I contacted one of the companies to determine if they discount to insurance companies upon replacement.  If a jewelry owner has an agreed value policy, they would receive the limit of the value on the appraisal.  However, if a jewelry owner has an insurance policy based on replacement of like kind and quality, actual cash value at the date of the loss, the insurance company may be able to replace for less.

My most important question was, since the carbon material belonged to someone who has passed, and that the purpose of it all was a remembrance of them, how could we possibly get a replacement?

Interestingly, the answer is…..the company actual archives remaining material. 

So yes, in the unfortunate event of such a loss, your life diamond can be recreated.


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How to value life diamonds

by Admin 15. June 2014 10:06

A client came to me for an appraisal. She had a ring and a pendant, each containing a life diamond.

A life diamond is a gem which is created utilizing ashes from cremation or hair before burial. 

The client’s husband had passed away, and she had a ring made for herself, and a pendant made for her daughter.

Since diamonds are made from carbon, the process consists of extracting the carbon from the ashes or hair and processing it using a diamond press with high temperature and high pressure technology. 

The gems may be created from about ¼ carat to 1 ½ carats and may be colorless, blue, red, green or yellow.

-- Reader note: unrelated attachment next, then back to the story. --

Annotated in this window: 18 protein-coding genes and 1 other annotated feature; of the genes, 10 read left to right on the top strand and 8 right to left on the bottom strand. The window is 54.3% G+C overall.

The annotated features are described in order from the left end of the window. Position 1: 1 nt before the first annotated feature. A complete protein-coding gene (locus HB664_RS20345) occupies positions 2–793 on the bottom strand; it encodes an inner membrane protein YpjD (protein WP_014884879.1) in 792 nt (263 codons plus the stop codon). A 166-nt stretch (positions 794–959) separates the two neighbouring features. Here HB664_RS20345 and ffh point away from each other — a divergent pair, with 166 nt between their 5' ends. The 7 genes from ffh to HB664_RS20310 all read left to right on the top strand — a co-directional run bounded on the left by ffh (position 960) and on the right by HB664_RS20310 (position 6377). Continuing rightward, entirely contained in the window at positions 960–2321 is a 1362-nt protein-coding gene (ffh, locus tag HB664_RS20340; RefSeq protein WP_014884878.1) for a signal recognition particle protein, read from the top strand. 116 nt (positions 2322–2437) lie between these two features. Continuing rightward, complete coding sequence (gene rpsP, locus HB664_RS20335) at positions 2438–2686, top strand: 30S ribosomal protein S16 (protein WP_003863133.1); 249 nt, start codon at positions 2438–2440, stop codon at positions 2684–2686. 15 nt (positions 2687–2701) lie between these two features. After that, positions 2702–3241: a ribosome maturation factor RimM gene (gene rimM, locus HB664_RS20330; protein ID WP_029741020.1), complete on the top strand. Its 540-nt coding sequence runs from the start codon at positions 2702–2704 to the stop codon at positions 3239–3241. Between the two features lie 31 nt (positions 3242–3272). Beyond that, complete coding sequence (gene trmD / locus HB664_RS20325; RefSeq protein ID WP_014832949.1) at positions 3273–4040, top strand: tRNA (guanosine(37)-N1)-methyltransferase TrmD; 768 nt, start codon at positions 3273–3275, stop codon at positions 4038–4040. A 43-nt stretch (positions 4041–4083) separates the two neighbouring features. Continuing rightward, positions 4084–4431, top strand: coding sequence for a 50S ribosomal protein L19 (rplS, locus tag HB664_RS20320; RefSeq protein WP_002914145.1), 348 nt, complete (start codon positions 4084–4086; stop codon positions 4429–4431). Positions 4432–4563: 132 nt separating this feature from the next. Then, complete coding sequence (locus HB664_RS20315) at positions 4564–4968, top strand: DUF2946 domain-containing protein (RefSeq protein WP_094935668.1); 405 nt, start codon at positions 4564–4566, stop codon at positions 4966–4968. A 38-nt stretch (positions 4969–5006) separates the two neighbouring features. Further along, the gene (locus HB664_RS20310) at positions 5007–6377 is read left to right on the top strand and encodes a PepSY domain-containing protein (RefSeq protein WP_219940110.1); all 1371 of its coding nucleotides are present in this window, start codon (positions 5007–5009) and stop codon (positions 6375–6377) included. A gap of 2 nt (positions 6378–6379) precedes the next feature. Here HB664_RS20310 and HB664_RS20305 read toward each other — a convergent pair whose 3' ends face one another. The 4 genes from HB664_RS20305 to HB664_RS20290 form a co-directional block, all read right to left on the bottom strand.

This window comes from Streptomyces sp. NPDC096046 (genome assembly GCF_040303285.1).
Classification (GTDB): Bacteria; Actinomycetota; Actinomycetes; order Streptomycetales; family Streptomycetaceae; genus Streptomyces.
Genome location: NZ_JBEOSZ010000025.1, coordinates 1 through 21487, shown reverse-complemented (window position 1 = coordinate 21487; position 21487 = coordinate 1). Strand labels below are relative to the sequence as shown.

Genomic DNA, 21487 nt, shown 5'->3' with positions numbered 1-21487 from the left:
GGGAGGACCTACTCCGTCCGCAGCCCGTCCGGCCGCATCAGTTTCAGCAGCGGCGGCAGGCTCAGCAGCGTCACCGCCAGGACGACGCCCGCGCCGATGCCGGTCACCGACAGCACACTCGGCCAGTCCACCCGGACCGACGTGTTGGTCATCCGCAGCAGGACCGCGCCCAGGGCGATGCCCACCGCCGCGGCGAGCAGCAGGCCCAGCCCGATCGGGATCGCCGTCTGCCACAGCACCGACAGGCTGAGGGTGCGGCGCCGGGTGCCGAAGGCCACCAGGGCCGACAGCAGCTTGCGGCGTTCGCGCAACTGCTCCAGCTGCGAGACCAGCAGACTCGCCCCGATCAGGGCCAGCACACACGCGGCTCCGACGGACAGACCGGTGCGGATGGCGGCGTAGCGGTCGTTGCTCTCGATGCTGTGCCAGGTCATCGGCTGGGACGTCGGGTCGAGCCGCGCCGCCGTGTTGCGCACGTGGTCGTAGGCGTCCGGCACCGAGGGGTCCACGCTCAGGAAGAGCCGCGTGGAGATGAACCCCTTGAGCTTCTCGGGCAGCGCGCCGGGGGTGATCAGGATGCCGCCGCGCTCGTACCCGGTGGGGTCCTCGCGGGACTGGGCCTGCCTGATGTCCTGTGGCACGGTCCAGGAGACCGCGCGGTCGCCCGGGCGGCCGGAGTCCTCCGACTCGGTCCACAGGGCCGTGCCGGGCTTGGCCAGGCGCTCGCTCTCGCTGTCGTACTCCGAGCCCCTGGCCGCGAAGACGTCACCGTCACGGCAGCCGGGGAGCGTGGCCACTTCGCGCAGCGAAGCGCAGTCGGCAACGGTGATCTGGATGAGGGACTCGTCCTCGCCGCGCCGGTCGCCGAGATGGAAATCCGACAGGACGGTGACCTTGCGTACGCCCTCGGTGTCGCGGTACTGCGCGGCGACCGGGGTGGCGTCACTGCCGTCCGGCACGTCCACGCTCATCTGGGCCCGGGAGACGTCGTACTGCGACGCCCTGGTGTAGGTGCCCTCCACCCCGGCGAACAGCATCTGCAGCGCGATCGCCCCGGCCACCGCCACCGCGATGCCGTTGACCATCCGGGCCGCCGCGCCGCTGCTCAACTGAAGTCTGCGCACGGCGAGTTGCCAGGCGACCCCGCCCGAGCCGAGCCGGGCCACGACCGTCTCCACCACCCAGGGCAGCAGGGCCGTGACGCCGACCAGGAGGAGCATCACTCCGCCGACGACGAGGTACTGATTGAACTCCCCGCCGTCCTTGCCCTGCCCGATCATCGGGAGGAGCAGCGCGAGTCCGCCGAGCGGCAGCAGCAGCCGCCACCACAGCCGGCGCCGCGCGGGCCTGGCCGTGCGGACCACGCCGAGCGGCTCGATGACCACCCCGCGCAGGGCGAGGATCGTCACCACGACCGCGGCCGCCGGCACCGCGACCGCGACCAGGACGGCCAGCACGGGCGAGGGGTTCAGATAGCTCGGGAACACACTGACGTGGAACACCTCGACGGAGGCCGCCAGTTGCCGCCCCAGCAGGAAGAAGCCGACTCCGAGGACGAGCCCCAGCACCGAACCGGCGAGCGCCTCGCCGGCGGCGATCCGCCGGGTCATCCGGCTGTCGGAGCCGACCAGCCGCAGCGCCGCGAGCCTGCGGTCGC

The girdle (the outside diameter of the gem) may be laser inscribed.

Some people choose to have life diamonds made from their pets.

But, how does one go about appraising this kind of article?  And, what happens in the event of a loss?


Stay tuned for part two…


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What if you are renting?

by Admin 15. May 2014 15:05

Whether it is your first apartment home, or you are transitioning between home purchases, you need renter’s insurance. 

But, did you know that most renter’s insurance policies do not cover jewelry?

Check your policy to make sure, but most companies decline to insure jewelry when you’re renting, because they feel it is at greater risk for loss.

There are also some insurance companies who will sell you coverage for your jewelry only, even if you’re renting.

As with regular homeowners insurance, the insurance company will require an appraisal on the articles you choose to schedule. So analyze your collection and determine the articles of highest value that you want to insure. If you have pieces that you do not wear on a regular basis, consider renting a safety deposit box in a bank. Everyone believes they have good hiding places however, burglars know a lot of those too.